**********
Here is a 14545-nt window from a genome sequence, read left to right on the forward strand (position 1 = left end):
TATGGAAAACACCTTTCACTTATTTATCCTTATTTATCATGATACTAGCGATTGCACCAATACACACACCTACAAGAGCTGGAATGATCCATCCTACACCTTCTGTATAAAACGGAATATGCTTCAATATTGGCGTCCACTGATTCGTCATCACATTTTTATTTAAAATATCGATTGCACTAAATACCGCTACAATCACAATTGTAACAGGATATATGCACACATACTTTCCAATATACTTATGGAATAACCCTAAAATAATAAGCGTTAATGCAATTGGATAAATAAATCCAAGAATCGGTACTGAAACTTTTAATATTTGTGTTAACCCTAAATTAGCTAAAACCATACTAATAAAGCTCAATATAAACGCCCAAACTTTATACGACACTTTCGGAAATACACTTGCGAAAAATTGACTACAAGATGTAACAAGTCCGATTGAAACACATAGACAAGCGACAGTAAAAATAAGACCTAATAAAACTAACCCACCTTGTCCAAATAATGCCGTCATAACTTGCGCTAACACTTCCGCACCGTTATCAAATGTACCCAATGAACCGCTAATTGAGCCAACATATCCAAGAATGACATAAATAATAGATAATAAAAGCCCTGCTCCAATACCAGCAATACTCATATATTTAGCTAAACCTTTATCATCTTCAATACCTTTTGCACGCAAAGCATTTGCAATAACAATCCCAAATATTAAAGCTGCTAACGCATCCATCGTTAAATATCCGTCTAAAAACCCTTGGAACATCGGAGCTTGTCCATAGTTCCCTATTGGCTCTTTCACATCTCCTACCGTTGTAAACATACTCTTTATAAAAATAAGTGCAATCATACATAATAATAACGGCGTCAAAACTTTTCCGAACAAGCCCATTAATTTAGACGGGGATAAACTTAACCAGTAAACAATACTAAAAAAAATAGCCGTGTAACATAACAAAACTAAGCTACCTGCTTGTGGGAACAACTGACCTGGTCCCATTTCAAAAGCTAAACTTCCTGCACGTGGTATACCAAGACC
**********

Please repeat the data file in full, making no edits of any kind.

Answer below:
Here is a 14545-nt window from a genome sequence, read left to right on the forward strand (position 1 = left end):
TATGGAAAACACCTTTCACTTATTTATCCTTATTTATCATGATACTAGCGATTGCACCAATACACACACCTACAAGAGCTGGAATGATCCATCCTACACCTTCTGTATAAAACGGAATATGCTTCAATATTGGCGTCCACTGATTCGTCATCACATTTTTATTTAAAATATCGATTGCACTAAATACCGCTACAATCACAATTGTAACAGGATATATGCACACATACTTTCCAATATACTTATGGAATAACCCTAAAATAATAAGCGTTAATGCAATTGGATAAATAAATCCAAGAATCGGTACTGAAACTTTTAATATTTGTGTTAACCCTAAATTAGCTAAAACCATACTAATAAAGCTCAATATAAACGCCCAAACTTTATACGACACTTTCGGAAATACACTTGCGAAAAATTGACTACAAGATGTAACAAGTCCGATTGAAACACATAGACAAGCGACAGTAAAAATAAGACCTAATAAAACTAACCCACCTTGTCCAAATAATGCCGTCATAACTTGCGCTAACACTTCCGCACCGTTATCAAATGTACCCAATGAACCGCTAATTGAGCCAACATATCCAAGAATGACATAAATAATAGATAATAAAAGCCCTGCTCCAATACCAGCAATACTCATATATTTAGCTAAACCTTTATCATCTTCAATACCTTTTGCACGCAAAGCATTTGCAATAACAATCCCAAATATTAAAGCTGCTAACGCATCCATCGTTAAATATCCGTCTAAAAACCCTTGGAACATCGGAGCTTGTCCATAGTTCCCTATTGGCTCTTTCACATCTCCTACCGTTGTAAACATACTCTTTATAAAAATAAGTGCAATCATACATAATAATAACGGCGTCAAAACTTTTCCGAACAAGCCCATTAATTTAGACGGGGATAAACTTAACCAGTAAACAATACTAAAAAAAATAGCCGTGTAACATAACAAAACTAAGCTACCTGCTTGTGGGAACAACTGACCTGGTCCCATTTCAAAAGCTAAACTTCCTGCACGTGGTATACCAAGACC